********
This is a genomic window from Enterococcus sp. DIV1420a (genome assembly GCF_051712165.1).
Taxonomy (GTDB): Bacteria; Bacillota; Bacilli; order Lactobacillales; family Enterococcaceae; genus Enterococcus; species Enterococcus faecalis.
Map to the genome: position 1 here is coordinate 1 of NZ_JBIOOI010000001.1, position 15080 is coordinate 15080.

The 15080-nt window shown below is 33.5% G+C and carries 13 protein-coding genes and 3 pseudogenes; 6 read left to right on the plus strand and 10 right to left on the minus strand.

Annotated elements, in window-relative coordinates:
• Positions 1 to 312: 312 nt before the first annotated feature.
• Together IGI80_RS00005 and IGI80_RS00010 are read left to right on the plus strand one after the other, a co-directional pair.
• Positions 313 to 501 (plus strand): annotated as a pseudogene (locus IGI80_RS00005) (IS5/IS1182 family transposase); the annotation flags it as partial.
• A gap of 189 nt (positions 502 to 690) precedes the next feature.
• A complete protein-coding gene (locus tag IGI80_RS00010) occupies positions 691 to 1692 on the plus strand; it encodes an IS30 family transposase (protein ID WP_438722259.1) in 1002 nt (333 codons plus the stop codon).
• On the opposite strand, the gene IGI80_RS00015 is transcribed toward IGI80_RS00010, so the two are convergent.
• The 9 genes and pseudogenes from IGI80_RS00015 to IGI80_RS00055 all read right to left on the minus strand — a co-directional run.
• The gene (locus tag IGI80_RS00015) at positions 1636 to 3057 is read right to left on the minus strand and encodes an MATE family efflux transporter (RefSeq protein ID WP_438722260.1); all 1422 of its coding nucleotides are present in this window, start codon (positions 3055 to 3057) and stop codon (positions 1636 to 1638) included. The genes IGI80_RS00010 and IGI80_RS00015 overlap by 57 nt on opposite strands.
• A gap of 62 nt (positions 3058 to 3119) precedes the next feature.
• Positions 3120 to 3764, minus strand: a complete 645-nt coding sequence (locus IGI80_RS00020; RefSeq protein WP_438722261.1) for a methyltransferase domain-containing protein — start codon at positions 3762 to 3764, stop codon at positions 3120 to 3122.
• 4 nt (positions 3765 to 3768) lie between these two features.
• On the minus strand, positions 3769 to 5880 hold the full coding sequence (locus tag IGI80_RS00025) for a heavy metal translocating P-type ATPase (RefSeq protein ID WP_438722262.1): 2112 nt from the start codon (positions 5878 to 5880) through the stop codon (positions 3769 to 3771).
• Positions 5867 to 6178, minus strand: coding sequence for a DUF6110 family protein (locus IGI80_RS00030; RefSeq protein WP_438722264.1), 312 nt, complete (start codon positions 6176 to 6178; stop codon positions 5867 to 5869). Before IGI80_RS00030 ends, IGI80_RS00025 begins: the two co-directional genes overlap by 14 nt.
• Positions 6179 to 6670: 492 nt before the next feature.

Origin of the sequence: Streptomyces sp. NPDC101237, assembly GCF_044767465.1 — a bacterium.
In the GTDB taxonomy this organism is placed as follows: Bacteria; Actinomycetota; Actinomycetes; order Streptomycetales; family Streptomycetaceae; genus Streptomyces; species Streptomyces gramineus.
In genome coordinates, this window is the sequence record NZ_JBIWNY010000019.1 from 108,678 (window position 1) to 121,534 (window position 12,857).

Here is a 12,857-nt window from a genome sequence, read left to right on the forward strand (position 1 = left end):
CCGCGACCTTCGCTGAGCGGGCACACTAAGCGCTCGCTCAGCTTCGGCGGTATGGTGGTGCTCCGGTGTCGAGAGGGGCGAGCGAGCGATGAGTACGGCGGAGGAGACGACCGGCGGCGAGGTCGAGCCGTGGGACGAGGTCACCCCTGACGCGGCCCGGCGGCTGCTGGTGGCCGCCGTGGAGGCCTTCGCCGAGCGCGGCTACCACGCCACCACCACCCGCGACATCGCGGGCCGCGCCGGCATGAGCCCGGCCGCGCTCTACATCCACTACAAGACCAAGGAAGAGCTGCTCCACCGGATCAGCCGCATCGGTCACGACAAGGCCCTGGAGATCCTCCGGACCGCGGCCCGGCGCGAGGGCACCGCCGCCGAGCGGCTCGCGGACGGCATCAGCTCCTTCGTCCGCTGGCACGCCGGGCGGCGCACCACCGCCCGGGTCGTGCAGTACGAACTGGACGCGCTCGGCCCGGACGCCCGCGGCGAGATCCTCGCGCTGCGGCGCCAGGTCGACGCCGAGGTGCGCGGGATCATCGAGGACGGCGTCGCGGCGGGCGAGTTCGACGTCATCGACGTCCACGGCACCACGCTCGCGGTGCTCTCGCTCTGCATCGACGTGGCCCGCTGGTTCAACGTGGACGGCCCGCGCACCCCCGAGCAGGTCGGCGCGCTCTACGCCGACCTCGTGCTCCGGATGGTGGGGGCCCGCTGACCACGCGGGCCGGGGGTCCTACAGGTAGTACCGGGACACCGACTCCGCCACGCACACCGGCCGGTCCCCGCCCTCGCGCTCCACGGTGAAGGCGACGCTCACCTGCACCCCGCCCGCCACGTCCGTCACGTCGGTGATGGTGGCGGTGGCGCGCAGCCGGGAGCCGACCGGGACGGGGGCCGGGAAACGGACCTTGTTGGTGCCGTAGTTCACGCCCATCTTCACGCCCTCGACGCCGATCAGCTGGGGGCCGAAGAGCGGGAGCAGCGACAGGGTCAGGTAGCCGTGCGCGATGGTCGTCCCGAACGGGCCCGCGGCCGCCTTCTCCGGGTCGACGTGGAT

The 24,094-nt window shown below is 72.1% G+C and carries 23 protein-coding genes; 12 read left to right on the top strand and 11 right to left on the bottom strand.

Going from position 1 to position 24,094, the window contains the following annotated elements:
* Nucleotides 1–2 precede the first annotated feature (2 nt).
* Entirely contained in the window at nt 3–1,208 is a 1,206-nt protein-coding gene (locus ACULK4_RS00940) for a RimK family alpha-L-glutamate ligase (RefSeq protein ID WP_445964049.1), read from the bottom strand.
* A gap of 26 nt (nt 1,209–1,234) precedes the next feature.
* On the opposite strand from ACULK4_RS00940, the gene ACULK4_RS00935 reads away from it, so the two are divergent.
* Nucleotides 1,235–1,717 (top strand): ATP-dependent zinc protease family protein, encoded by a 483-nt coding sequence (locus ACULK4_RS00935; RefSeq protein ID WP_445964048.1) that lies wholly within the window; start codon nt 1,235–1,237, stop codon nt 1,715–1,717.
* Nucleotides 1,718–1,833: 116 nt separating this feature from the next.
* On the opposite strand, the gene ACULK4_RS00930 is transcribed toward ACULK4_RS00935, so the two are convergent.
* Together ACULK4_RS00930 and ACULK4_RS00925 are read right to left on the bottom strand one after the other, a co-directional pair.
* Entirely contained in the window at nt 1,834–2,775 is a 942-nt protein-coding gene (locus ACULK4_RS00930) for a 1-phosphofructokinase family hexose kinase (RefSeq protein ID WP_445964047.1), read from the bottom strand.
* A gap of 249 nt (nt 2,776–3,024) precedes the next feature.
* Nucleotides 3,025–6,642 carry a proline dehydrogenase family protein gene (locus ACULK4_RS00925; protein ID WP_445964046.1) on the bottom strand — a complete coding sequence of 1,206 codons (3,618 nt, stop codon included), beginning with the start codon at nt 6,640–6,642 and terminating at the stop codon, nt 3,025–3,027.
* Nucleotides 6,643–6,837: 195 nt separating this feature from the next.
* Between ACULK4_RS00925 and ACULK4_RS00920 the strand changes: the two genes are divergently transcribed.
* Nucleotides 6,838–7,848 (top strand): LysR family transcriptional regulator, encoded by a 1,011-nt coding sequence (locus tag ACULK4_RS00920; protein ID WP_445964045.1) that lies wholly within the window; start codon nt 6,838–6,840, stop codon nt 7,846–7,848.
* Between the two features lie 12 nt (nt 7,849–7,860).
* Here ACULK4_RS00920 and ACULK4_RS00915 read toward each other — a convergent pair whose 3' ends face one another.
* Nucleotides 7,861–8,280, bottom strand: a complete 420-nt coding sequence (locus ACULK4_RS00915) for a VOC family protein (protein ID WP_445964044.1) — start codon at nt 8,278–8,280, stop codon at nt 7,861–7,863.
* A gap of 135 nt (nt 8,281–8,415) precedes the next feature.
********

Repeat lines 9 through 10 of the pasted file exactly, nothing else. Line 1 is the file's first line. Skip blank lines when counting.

• A gap of 189 nt (positions 502 to 690) precedes the next feature.
• A complete protein-coding gene (locus tag IGI80_RS00010) occupies positions 691 to 1692 on the plus strand; it encodes an IS30 family transposase (protein ID WP_438722259.1) in 1002 nt (333 codons plus the stop codon).